Satellite Seattle is a new website designed to showcase and celebrate the richness of arts culture in Seattle. Aggregating and presenting an exciting schedule of activities in orbit around the Seattle Art Fair, events across the city will be included in one site that will have information on venues, events, artists, maps and opportunities to participate.
Satellite Seattle will also be hosting four days of events designed to share and appreciate the talent of our city, working in partnership with Northwest Film Forum, Yellowfish, Capitol Hill Arts District, Studio Current and New TMRW, with artists and venues focused on Capitol Hill.
Check out their calendar of events, and while you’re at it put Vanguard Seattle and City Arts on your reading list. I’m sure the smart people there will have some trenchant observations about this week long art circus.
Art of the City
In around the infamous TK Building and farther afield, take a look at the lineup for Art of the City. Arts, Music, Performance, open lofts, in the electric heart of Pioneer Square’s art scene. If you are visiting Seattle from out of town why don’t you just settle in for awhile?
The wonderful people at Collect are cultural partners with Seattle Art Fair. On Saturday, August 1, they will be running circulator busses to take participants to offsite events. Your ticket entitles you to a VIP pass to the fair, which includes access to the preview party on July 30th. Check out Collect on their Facebook page.
Seattle Art Museum Gallery Artists at Seattle Art Fair
Come visit SAM Gallery and see a special show in celebration of the Seattle Art Fair. I will be exhibiting in the company of many other artists who’s work I adore, including Warren Dykeman, Kate Sweeney, Linda Davidson, Troy Gua, and Kate Protage. One of my pieces from the show is below.
That’s the round-up! If I missed something do shoot me a note and I will either add it into the text here or publish your comments.
If I start this little essay with a Latin name will you stop reading? If I say “cornus controversa” for instance? I could say “dogwood” of course, but since this piece is not about dogs and only indirectly about “wood” why not go bold, if obscure? Common names can be so misleading, rather like those movie reviews which prevent you from weeping at the heroine’s tragic fate because in the back of your mind you keep hearing the movie was just a “tear-jerker.” I sometimes catch myself wondering if my favorite tree is really as beautiful as I think, or if it is in fact just a frantic panting mess, a dog slobbering on my knees and ripping up the Irish Moss. But then I go back to rolling its proper title under my tongue.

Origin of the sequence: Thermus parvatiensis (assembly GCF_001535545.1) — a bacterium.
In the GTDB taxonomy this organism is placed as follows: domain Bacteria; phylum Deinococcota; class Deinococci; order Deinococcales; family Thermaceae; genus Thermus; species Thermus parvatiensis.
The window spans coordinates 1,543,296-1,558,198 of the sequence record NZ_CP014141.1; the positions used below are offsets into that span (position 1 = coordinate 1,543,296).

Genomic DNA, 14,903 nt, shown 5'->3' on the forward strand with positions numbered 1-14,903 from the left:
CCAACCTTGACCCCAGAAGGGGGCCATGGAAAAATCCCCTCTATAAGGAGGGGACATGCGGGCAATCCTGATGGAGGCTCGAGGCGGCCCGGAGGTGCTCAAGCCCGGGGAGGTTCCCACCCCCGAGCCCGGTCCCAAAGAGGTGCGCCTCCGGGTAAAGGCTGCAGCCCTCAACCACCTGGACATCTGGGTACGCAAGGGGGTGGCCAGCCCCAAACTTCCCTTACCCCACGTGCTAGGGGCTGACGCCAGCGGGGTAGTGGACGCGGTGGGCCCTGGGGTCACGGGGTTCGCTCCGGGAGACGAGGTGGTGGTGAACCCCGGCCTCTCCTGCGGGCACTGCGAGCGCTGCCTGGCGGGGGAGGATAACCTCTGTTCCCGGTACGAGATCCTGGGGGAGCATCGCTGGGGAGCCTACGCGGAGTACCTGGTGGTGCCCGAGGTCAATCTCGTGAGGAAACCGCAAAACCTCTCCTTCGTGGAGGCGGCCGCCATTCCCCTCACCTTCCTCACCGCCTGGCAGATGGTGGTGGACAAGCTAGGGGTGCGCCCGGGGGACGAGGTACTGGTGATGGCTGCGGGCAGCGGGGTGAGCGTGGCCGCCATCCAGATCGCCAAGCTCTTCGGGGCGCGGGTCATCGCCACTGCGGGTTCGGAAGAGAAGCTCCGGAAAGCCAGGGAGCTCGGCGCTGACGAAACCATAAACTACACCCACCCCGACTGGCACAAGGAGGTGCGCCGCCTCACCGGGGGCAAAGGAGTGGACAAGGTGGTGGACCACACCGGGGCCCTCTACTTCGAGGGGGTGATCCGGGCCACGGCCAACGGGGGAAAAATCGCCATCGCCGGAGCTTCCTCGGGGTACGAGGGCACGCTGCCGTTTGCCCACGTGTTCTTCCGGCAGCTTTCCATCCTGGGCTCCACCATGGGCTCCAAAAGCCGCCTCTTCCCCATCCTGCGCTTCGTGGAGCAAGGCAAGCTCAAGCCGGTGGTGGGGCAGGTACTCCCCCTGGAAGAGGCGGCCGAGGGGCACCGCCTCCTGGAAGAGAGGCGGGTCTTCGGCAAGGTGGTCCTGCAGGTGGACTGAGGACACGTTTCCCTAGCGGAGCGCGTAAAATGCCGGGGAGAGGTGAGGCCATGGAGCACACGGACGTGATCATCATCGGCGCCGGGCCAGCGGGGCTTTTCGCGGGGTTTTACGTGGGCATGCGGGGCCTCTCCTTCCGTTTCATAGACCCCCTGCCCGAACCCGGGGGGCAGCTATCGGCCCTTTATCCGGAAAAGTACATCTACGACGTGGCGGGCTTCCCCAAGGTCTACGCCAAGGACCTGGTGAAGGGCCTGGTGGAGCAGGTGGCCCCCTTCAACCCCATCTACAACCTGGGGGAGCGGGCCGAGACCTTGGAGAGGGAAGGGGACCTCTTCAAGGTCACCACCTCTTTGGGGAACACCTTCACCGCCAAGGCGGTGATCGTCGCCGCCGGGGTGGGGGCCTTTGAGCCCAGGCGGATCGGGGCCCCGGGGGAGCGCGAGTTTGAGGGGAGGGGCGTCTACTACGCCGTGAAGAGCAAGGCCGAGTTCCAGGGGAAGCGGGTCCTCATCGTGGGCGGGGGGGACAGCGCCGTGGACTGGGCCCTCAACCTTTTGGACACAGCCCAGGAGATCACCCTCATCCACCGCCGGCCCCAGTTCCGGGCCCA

As in, “the other morning I had my back turned to the cornus controversa when I heard a sound of wings.” And even with my back turned and my eyes looking at the weeds in my hand I could tell that this particular wing sound belonged to a new bird, something with color. I turned around to see a flash of red – and in fact it was true: the finches had arrived. My heart skipped. Red will do that. I love my chickadees and my wrens and even, sort of, the sparrows, but basically they are all just some variety of dirt and twigs on wings. The finches have a lilt, and a song, and a cheekiness that makes me want to follow them everywhere.
They were just testing, and I didn’t see them again for a week, when they decided to stay and make a home. But in that week I reflected many times on the moment of turning around, and of how even though I have never consciously listened and categorized all the wing sounds of the birds in my garden, even though I am a city girl who does not forage for nettles or shoot squirrels for lunch, some primal part of me knows how to hear wings with my eyes shut and tell the color of the bird from the sound. I am still a human animal with knowledge born in Eden.
This is what gardens, (common term: “yards”) offer us in the city: a chance to keep one foot in the animal kingdom and remember where we came from. Those who keep gardens provide necessary refuge for the bees and the birds and the dragonflies and all the other indigenous citizens so readily sent to slaughter in the mania towards urban “density.” As I watch what is happening to Seattle in the building boom I see not just the drastic revision of our architectural landscape, but a war on nature. When I step into the urban conversation I often find myself in the position of having to defend nature, as density visionaries and “sustainability” activists go into powerpoint frenzies proving the crimes against density provoked by “single-family residential zones.” I try to point out that every yard-less über-green gray-water-recycling blue-jeans-insulated tower of clustered humanity makes yet another impediment to the cross-town traffic, and survival, of nature. You need landing places, watering holes, blooming oases, not just for the citizens of the natural world to survive, but for the nature to survive in us.